A NoSQL implementation, on the other hand, can scale out, i.e. distribute the database load across more servers.

clip_image002

Source: Couchbase.com

Common characteristic in NoSql databases

· Aggregating (supported by column databases): Aggregation usage to calculate aggregated values like Count, Max, Avg, Min etc. Some of NoSql provides support for aggregation framework which have inbuilt aggregation of values. Approach in column databases is to store values in columns instead rows (de-normalized data). This kind of data mainly used in data analytics and business intelligence. Google’s BigTable and Apache’s Cassandra supports some feature of column databases.

· Relationships (support by graph databases): A graph database uses graph structures with nodes, edges and properties. Every element contains a direct pointer to adjacent element; in this case it doesn’t need to lookup indexes or scanning whole data. Graph databases are mostly use in relational or social data where elements are connected. Eg. Neo4j, BigData, OrientDB.

 

image

Source: wikipaedia

 

· Document based. Document databases are considered by many as the next logical step from simple key-/value-stores to slightly more complex and meaningful data structures as they at least allow encapsulating key-/value-pairs in documents. Eg. CouchDb, MongoDb.

Mapping of document based db vs relational db

 

Document Based Databases Relational databases
Collections Table
Document Row

 

· Key- Value Store: Values are stored as simply key-value pairs. Values only stored like blob object and doesn’t care about data content. Eg. Dynamo DB, LevelDB, RaptorDB.

· Databases Scale out: When the load increases on databases, database administrators were scaling up tradition databases by increasing hardware, buying bigger databases- instead of scale out i.e. distributing databases on multiple nodes /servers to balance load. Because of increase in transactions rates and availability requirements and availability of databases on cloud or virtual machine, scaling out is not economic pain in increasing cost anymore.

On the other hand, NoSql databases can scale out by distributing on multiple servers. NoSQL databases typically use clusters of cheap commodity servers to manage the exploding and transaction volumes.  The result is that the cost per gigabyte or transaction/second for NoSQL can be many times less than the cost for RDBMS, allowing you to store and process more data at a much lower price;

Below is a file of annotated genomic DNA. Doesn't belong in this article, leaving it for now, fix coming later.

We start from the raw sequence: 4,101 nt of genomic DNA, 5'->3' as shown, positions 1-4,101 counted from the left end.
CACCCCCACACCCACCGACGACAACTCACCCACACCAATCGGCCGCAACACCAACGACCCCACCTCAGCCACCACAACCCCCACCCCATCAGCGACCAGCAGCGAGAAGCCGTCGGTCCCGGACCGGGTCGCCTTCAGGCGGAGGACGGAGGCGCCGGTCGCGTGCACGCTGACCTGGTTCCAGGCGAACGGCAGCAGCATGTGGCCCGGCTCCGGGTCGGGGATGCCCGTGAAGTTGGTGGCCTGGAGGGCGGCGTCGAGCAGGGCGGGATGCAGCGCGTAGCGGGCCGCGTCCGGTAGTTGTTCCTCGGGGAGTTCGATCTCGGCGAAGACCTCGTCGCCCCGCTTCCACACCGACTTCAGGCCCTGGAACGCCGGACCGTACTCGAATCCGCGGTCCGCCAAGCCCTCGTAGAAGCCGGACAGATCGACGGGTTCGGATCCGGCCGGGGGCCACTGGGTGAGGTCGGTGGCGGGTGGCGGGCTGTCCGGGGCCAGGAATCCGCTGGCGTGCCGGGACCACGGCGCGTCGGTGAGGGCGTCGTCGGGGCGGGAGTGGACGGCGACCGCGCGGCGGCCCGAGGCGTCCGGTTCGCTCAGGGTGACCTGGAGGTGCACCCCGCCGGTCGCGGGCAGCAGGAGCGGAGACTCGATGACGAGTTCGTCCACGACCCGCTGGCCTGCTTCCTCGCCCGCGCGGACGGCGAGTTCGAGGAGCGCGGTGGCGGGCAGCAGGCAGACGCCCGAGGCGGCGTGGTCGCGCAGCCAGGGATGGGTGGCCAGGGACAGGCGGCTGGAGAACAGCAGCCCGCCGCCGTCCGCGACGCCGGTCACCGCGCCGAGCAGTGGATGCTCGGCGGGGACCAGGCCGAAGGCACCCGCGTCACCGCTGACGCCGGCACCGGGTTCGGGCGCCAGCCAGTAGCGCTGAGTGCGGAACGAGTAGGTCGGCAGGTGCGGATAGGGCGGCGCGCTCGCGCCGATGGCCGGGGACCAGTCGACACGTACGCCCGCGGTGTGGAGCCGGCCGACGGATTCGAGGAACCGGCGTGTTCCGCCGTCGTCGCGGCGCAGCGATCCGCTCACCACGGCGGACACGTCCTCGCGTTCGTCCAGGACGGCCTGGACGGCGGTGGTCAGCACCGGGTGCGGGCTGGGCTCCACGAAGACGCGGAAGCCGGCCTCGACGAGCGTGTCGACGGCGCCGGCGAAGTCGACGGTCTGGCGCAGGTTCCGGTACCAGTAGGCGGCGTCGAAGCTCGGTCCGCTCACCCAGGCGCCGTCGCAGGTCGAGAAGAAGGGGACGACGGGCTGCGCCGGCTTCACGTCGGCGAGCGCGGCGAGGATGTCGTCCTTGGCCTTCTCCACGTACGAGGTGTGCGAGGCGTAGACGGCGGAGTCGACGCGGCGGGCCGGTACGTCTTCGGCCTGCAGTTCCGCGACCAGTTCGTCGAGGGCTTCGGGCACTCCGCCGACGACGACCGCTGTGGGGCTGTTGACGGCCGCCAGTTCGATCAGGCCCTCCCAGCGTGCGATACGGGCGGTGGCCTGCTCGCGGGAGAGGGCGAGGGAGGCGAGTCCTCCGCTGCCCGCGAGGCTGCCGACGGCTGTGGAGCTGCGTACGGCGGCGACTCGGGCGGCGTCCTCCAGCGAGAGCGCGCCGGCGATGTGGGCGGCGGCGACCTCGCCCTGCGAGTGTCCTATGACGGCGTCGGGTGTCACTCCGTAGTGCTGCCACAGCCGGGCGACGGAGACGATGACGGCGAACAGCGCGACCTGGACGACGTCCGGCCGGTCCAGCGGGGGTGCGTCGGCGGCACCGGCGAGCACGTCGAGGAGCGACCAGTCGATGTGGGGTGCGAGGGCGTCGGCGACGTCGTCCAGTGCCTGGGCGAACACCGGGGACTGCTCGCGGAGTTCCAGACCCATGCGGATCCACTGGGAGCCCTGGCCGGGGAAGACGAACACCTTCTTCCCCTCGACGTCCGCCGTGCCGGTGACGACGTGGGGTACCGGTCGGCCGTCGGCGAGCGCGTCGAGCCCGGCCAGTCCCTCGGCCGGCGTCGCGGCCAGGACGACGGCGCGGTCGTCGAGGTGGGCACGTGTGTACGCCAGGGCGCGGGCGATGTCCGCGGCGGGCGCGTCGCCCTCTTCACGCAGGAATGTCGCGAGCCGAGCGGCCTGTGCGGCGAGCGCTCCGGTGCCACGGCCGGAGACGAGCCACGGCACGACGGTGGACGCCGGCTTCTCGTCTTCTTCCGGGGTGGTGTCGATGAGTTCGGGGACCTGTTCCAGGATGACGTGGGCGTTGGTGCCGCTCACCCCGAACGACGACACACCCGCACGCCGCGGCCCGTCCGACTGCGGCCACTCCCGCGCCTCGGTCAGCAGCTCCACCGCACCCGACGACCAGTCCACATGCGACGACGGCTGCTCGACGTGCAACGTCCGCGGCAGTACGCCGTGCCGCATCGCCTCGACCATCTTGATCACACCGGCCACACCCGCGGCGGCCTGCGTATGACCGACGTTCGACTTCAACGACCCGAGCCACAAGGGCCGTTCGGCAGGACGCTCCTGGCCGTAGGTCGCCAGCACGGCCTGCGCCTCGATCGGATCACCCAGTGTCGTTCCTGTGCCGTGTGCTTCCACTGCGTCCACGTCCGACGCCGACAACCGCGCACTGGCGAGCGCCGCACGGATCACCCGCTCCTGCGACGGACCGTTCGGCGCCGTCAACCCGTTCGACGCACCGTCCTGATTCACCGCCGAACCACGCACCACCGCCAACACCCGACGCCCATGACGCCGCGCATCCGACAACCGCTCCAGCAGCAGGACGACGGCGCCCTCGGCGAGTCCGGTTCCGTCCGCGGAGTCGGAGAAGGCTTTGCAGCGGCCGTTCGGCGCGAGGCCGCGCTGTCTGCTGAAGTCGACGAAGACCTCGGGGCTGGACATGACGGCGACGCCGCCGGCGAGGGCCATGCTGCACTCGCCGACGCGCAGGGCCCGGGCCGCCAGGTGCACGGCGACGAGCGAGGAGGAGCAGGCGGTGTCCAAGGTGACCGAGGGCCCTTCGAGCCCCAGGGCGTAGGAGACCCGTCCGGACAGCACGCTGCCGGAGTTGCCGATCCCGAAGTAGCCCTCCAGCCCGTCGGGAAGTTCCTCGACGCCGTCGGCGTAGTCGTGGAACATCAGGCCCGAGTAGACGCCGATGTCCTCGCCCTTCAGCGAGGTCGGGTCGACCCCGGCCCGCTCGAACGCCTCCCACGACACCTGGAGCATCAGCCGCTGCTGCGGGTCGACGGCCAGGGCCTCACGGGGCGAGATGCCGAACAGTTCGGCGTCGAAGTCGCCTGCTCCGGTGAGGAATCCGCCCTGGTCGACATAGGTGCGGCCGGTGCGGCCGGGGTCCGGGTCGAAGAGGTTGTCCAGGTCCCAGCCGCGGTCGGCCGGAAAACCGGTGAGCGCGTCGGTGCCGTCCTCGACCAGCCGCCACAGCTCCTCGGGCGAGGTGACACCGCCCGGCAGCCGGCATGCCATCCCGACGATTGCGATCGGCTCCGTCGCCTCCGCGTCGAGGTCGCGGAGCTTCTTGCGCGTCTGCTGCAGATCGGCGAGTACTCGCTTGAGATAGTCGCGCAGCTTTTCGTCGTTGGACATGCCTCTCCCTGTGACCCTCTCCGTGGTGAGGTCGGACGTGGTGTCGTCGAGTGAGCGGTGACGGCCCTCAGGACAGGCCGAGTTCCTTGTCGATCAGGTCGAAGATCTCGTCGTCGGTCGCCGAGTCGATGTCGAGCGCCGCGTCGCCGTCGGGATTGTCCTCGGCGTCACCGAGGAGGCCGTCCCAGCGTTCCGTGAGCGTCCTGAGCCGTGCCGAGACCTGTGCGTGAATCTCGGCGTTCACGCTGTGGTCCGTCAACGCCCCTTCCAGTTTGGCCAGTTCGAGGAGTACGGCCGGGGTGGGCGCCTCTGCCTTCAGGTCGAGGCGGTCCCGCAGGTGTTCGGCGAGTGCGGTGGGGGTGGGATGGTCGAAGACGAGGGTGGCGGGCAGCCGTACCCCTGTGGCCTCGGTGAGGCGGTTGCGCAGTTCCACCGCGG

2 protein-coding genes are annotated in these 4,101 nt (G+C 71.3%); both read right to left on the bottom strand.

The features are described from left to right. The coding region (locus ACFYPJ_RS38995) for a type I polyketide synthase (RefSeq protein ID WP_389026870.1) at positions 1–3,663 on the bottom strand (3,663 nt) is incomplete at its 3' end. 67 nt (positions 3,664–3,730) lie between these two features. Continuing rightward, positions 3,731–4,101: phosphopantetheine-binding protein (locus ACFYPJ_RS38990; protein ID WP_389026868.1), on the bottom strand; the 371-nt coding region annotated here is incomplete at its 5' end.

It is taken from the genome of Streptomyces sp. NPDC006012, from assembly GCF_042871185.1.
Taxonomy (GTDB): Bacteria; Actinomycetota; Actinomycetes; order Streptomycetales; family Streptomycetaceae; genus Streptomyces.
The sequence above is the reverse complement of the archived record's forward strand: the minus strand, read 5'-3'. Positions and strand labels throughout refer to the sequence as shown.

Now question here is why scaling out in RDBMS is hard to implement. Traditional databases support ACID properties that guarantee that database transactions are processed reliably. A transaction can have write operations for multiple records, so to keep consistency across multiple nodes is slow and complex process, because multiple servers would need to communicate back and forth to keep data integrity and synchronize transactions while preventing deadlock. On the other hand NoSql databases supports single record transaction and data is partitioned on multiple nodes to process transactions fast.

· Auto Sharding (Elasticity): NoSql databases support automatic data sharding (horizontal partitioning of data), where database breaks down into smaller chunks (called shard) and can be shared across distributed servers or cluster. This feature provides faster responses to transactions and data requests.

 

· Data Replication: Most of NoSql supports data-replication like relational databases to support same data-availability across distributed servers.

 

· No schema required (Flexible data model): Data can be inserted in a NoSQL DB without first defining a rigid database schema. The format of the data being inserted can be changed at any time, without application disruption. This provides greater application flexibility, which ultimately delivers significant business flexibility.

 

· Caching: Most of NoSql databases supports integrated caching to support low latency and high throughput. This behavior is contrast with traditional database management systems where it needs separate configuration or development to support.

Challenges of No-SQL

Till now we have seen significant advantages of NoSql over RDBMS, however there are many challenges to implement NoSql.

Maturity: Most of the NoSql databases are in open source or in pre-production stage. In this case it might be risk to adopt these databases on enterprise level. For small business or use case it might be better to consider. On the other hand RDBMS databases are matured, providing many features and having good documentations or resources.

Support: Most of RDBMS are not open source that means they come with commitment and assurance in case of failure. They are reliable products and properly tested. Most of NoSql databases are open source and not widely adopted by organizations. It is very hard to get effective support from open sources databases. Some of NoSql databases created by small startups for specific needs, not for global reach.

Tools: RDBMS databases have lot of tools to monitor databases, queries analyzing, optimizations, performance profiling, analytics and Business Intelligence. Objective of NoSql databases are to minimize use of admin tools which has not achieved fully yet, still there are certain things which need skills and tools to monitor database activities.

When to consider NoSql

Following are some of indicators you can consider while choosing NoSql database for your application:

· If your application needs high performance databases.

· Need less or zero administration of databases.

· You want flexible data model. Minor of major changes should not impact whole system.

· Application that needs less complex transactions.

· High availability.

· Not or less consideration on Business Intelligence and analytics.

References:

· http://nosql-database.org/

· http://www.couchbase.com

· www.mongodb.org

· http://en.wikipedia.org/wiki/Nosql

Enhanced by Zemanta
Advertisements

Leave a Reply

Fill in your details below or click an icon to log in:

WordPress.com Logo

You are commenting using your WordPress.com account. Log Out / Change )

Twitter picture

You are commenting using your Twitter account. Log Out / Change )

Facebook photo

You are commenting using your Facebook account. Log Out / Change )

Google+ photo

You are commenting using your Google+ account. Log Out / Change )

Connecting to %s

Blogs I Follow

%d bloggers like this: